After seeing so many beautiful Easter cookies with flooded icing, I want to take a try. Have made rolled sugar cookies for years. They were always tasty, but not pretty. I prefer thin and crispy over thick and cakey.
My question is, will I be able to flood a thinner cookie, or are they more likely to warp too much to ice that way? If others prefer thinner, too, what recipe do they use.
I've made thin cookies with the No-Fail Sugar Cookie recipe that's in the recipe section here. I've never flooded them, but I've iced them with RI and they hold up very well. Other cookies that hold up well to icing, even if they're thin, are gingerbread and ginger snaps, although I get that you might not want a cookie with that kind of flavoring. Hope you find what you're looking for!
Thanks Marianna46, I think I will take your idea and make both. I have problems with bubbles in my sugar cookies made from the re-rolled dough (from the scraps from the first cuts), so not sure if that could be prevented with a different recipe or rolling them thicker.
I tend to roll my sugar cookies rather thin and they remain flat and smooth and do well for flooding. But the recipe I use isn't real sweet, either. Maybe that makes a difference.
Bcarb, it just hit me what you were saying about bubbles in your re-rolled dough. One thing I've done before is to roll the dough out on my cookie sheet with a piece of plastic (I cut a Ziplock bag open) on top, so it wouldn't stick to my rolling pin. Then, I took the plastic off, cut my cookies on the cookie sheet and removed the excess from around them. I didn't use any flour at all to roll them out and my leftovers were just as fresh as my original dough. I think it's the flour on the surface of the dough scraps that keeps the dough from coming back together properly for the next rolling out, and that's where you get the air bubbles from.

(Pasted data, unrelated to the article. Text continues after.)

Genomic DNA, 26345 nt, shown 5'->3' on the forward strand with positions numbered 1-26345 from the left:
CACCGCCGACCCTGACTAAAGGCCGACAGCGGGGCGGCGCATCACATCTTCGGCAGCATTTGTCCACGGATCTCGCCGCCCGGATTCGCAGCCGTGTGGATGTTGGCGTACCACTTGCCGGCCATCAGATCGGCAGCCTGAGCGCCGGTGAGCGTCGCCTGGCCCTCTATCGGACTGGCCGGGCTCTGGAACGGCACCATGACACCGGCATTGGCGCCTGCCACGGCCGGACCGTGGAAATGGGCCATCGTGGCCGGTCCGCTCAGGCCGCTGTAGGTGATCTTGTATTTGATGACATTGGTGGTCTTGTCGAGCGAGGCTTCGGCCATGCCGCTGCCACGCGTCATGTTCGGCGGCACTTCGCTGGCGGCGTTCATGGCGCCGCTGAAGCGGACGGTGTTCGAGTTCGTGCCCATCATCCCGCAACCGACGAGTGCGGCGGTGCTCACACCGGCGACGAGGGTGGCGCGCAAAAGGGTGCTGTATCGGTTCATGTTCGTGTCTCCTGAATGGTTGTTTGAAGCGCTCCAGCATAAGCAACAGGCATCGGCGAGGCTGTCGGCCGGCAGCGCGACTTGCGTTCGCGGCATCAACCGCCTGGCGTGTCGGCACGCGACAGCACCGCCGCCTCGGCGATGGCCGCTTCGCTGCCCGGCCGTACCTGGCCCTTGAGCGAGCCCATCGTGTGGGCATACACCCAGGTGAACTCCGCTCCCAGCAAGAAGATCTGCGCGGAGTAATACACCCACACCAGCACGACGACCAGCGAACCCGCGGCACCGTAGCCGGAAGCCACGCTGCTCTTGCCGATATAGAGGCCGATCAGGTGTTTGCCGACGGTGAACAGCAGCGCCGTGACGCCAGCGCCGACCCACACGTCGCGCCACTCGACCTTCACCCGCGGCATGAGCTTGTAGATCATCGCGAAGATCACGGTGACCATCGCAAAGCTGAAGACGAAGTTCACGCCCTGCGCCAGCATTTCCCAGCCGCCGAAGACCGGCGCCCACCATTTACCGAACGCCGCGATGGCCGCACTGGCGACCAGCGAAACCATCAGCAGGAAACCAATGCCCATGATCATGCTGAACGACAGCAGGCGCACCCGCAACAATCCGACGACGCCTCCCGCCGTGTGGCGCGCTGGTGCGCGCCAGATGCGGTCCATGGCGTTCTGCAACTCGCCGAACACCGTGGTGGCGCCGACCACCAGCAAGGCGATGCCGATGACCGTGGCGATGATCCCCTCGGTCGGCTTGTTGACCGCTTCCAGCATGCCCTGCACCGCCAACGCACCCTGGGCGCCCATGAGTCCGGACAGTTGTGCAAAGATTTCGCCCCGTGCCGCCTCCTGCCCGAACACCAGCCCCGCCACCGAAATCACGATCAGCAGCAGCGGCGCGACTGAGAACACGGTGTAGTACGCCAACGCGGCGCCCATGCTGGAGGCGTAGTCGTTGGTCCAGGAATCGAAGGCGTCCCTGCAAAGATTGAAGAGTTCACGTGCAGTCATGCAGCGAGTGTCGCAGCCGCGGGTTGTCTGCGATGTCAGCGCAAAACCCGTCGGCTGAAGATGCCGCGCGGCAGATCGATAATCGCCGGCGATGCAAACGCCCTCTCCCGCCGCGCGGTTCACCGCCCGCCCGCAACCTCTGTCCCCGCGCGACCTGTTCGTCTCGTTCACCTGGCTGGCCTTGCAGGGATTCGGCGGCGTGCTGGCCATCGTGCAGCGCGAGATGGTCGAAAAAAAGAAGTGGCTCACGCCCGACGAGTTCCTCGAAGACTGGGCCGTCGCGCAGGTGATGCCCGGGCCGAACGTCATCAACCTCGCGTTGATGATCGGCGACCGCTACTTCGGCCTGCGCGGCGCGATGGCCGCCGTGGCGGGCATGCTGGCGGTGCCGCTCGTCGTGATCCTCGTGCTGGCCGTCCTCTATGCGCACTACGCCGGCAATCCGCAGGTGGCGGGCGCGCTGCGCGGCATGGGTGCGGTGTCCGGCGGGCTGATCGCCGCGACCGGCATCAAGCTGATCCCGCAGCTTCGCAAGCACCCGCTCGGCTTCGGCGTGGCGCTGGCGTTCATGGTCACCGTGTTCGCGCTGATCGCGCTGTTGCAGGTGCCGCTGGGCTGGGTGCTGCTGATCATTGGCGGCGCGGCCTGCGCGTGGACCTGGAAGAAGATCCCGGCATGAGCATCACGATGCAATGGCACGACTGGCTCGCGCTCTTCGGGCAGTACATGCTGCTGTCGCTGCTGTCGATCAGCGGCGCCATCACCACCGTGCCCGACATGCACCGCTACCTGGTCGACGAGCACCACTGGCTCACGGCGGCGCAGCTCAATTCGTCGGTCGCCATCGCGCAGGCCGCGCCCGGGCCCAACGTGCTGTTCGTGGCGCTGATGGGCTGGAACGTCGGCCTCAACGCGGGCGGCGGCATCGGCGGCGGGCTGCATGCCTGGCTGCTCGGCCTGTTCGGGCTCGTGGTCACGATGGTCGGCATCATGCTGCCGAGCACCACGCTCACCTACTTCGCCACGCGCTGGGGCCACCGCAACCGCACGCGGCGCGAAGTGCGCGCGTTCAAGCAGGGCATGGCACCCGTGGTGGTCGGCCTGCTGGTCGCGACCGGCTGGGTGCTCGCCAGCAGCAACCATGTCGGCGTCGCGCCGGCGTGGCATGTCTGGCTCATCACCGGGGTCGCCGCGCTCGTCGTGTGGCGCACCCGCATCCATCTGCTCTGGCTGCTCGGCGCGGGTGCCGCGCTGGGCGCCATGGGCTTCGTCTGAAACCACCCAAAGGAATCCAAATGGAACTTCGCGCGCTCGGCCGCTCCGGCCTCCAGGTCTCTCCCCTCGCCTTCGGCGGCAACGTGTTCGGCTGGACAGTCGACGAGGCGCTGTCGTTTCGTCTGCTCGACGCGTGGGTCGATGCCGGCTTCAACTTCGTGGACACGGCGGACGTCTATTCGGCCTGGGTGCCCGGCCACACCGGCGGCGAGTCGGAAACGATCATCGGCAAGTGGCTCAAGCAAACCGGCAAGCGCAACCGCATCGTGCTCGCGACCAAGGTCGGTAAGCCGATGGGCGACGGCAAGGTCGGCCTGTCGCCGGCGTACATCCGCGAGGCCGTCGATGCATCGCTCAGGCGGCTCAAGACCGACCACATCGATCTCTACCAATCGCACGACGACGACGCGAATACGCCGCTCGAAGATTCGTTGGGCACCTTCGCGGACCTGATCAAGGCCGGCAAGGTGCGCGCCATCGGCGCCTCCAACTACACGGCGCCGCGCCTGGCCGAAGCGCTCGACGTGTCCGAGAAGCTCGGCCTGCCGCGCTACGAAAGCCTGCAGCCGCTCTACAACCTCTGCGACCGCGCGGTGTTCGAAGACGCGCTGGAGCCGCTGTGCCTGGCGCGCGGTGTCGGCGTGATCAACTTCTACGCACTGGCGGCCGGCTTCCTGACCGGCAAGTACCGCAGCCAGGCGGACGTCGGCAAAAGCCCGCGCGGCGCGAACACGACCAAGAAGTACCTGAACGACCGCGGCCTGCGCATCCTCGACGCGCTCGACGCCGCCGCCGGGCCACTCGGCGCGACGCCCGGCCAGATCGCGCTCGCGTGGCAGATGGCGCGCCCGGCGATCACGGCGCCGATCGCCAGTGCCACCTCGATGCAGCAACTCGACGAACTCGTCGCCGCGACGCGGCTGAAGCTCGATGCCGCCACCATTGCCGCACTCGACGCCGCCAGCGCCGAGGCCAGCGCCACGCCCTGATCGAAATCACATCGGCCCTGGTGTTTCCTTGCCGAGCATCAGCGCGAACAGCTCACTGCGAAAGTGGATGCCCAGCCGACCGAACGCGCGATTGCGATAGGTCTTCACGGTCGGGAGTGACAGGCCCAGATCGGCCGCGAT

Mrslevite, could you tell us what recipe you use? My family is always clamoring for some not-too-sweet cookies, too.
Thanks Marianna46. Someone suggested rolling the dough between 2 pieces of parchement, so I tried that. I'm still undecided if that is something I want to continue doing, but what I did find out is that the pieces of dough didn't get as tough and had less bubbles. I still got some bubbles though, so I am going to continue to work on solving this. I do like the plastic bag idea and will try that next. Someone had said they use regular vinyl sheets. My problem with that is that it isn't food safe, so I prefer the baggie idea of yours.
Thanks for taking the time to help me solve this.
I use the freezer size Ziplocks, which aren't as thick as vinyl, but are thicker than most other plastic bags. It's just the right weight to do the trick. I don't roll the dough between two sheets of parchment because I'm always afraid the dough will stick to it, but it's the same general idea.